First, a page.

Eating disorders aren't just a "woman thing."
People of all gender identifications, ages, races and sexualities suffer from eating disorders and struggle with body image issues, but the majority of eating disorder research is conducted on young, white women.
In the past decade or so, there has been increasing importance placed on understanding the impact these issues have on men. Here are six things you should know:
1. Male eating disorders are on the rise -- or more men are becoming brave enough to seek help. A January 2013 study estimated that 10 to 15 percent of anorexia and bulimia sufferers are male. Data from Britain's NHS has shown a 66 percent increase in hospital admissions for male eating disorders over the last decade. It's unclear whether this signals a vast increase in men struggling with disordered eating, greater awareness of how and where to get help, or both.
2. Men are affected by images of celebrities' "perfect" bodies, too. "The Mask You Live In," a new documentary from Jennifer Siebel Newsom, explores the pressure society puts on young boys to look and act "like a man." Muscular, toned male bodies in the media are perhaps just as harmful as slim, pale female bodies.
3. Disordered eating in men may be linked to experiences of sexual harassment. A study released in May 2013 found that, among college-age participants, men who had experienced a high level of sexual harassment were more likely to purge or take laxatives than women who had gone through similar experiences.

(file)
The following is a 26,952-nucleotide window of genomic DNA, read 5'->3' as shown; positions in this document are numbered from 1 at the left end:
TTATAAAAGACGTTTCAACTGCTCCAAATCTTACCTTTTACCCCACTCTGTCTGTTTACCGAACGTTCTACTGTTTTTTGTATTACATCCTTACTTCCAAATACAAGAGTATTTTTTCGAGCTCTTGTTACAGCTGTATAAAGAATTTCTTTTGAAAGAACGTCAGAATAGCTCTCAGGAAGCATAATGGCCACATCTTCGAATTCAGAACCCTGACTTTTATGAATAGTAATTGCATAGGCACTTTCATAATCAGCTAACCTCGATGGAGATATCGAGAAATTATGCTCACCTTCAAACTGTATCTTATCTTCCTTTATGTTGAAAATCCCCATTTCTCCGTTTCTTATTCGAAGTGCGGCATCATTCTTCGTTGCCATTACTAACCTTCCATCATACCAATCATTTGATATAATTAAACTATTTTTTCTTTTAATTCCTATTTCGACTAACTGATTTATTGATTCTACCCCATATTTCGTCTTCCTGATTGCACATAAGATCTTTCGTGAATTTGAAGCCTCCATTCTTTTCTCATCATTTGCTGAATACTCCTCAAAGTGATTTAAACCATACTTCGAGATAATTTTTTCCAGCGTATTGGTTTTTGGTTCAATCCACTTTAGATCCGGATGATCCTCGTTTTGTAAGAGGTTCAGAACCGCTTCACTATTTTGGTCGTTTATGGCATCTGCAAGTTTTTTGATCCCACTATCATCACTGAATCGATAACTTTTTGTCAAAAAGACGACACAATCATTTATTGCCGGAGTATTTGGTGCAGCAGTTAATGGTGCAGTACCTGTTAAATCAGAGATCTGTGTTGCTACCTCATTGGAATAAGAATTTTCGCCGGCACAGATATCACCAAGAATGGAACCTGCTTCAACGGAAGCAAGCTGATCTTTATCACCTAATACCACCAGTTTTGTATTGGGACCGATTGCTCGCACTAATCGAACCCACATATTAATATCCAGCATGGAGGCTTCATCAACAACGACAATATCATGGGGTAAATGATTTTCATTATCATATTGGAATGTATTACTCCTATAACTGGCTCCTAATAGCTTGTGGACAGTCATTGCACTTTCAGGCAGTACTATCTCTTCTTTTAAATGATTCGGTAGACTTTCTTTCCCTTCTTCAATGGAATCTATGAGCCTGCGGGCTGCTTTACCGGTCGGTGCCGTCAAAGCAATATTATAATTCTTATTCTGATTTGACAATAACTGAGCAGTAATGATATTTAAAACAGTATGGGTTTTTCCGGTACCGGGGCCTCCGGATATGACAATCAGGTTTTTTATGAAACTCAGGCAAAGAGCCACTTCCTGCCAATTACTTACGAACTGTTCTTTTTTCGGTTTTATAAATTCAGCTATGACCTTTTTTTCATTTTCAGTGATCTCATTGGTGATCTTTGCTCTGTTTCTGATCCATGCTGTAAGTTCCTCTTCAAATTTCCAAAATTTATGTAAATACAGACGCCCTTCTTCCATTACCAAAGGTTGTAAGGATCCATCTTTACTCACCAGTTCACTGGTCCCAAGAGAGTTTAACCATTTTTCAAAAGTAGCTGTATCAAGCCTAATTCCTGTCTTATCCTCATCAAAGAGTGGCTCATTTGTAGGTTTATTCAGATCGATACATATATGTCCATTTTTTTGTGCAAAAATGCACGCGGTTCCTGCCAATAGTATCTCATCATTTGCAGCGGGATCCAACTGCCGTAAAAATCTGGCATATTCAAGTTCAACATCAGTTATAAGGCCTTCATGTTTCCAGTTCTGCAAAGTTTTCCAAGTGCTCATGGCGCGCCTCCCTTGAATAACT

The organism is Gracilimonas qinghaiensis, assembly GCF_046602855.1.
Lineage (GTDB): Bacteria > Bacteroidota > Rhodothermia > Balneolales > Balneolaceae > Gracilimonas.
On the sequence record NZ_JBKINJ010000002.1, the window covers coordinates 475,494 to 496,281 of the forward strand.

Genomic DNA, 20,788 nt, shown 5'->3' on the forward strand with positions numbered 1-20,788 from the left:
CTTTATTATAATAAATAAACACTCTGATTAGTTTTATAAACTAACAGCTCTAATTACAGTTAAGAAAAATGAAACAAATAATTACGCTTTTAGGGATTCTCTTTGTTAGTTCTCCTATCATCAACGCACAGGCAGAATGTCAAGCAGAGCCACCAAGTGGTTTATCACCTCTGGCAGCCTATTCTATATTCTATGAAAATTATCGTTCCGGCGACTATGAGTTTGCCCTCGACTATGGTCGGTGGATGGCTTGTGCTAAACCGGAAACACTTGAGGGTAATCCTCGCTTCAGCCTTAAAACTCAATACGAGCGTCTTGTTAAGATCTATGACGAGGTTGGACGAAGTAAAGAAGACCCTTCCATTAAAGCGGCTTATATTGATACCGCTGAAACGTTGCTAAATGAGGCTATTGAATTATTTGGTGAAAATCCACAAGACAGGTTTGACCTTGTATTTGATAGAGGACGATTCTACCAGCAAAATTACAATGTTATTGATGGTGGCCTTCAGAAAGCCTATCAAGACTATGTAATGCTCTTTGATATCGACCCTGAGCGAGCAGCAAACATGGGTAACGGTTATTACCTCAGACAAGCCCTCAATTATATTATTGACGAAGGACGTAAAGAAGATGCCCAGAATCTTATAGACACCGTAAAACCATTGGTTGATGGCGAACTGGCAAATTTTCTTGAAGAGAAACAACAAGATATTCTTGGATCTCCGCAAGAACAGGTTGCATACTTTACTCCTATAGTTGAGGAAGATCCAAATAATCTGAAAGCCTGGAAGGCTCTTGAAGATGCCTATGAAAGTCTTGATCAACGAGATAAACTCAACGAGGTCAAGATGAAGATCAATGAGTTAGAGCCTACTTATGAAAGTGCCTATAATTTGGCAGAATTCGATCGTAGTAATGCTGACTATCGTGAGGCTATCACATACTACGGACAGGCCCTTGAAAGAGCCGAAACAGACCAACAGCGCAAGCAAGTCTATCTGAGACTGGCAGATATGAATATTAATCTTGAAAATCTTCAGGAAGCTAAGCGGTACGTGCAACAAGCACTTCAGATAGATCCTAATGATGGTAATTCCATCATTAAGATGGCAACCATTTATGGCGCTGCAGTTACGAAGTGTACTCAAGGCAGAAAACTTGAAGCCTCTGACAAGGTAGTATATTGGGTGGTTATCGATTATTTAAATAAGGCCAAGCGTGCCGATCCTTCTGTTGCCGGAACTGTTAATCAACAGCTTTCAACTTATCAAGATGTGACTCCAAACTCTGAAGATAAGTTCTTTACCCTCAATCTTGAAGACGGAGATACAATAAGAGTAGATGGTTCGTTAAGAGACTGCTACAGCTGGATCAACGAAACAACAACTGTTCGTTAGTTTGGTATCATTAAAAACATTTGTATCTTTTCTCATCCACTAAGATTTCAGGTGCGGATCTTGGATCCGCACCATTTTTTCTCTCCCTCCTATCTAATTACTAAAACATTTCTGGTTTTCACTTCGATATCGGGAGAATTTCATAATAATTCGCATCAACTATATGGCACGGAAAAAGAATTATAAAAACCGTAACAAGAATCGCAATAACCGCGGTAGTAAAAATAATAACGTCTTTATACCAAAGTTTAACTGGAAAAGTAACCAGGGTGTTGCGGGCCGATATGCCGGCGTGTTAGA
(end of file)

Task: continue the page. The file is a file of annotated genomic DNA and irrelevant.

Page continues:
4. Men who are critical about their bodies are less hopeful about finding a romantic relationship. According to an April 2013 study, the more often a male participant surveyed and judged his own body, the higher the level of body shame he experienced. In turn, men with a higher level of body shame were much less hopeful about their romantic prospects.
5. Treatment options are often tailored towards women -- which can deter men from seeking help. In December 2007, Sam Lansky shared his experiences as the first man at an all-female treatment facility with xoJane. Lansky wrote:
It hadn’t occurred to me that it would be difficult to find treatment for an eating disorder as a man -- after my extensive experience going to rehab, I had assumed, foolishly, that it would be as easy as all the other issues I had been treated for with varying degrees of success ... I am grateful that I was the first man to pass through the program. Grateful that I have carved out a place in history as a pioneer who was able to join that group of strong, scared, powerful women and lay bare my pain, too.
6. Men face unique challenges in explaining their illnesses to friends and family. "It's bad enough and hard enough for women to get help and be taken seriously, and men have to deal with an additional layer of stigma that supposedly challenges the way people see their masculinity and sexuality," eating disorder activist and blogger Matt Wetsel told The Huffington Post in August 2011.
These findings, and the personal stories of men with eating disorders, make a few things clear. We need more research on how these issues affect men, we need better support and treatment for men and boys, and we need to keep talking about our society's conceptions of masculinity -- and their potentially damaging effects.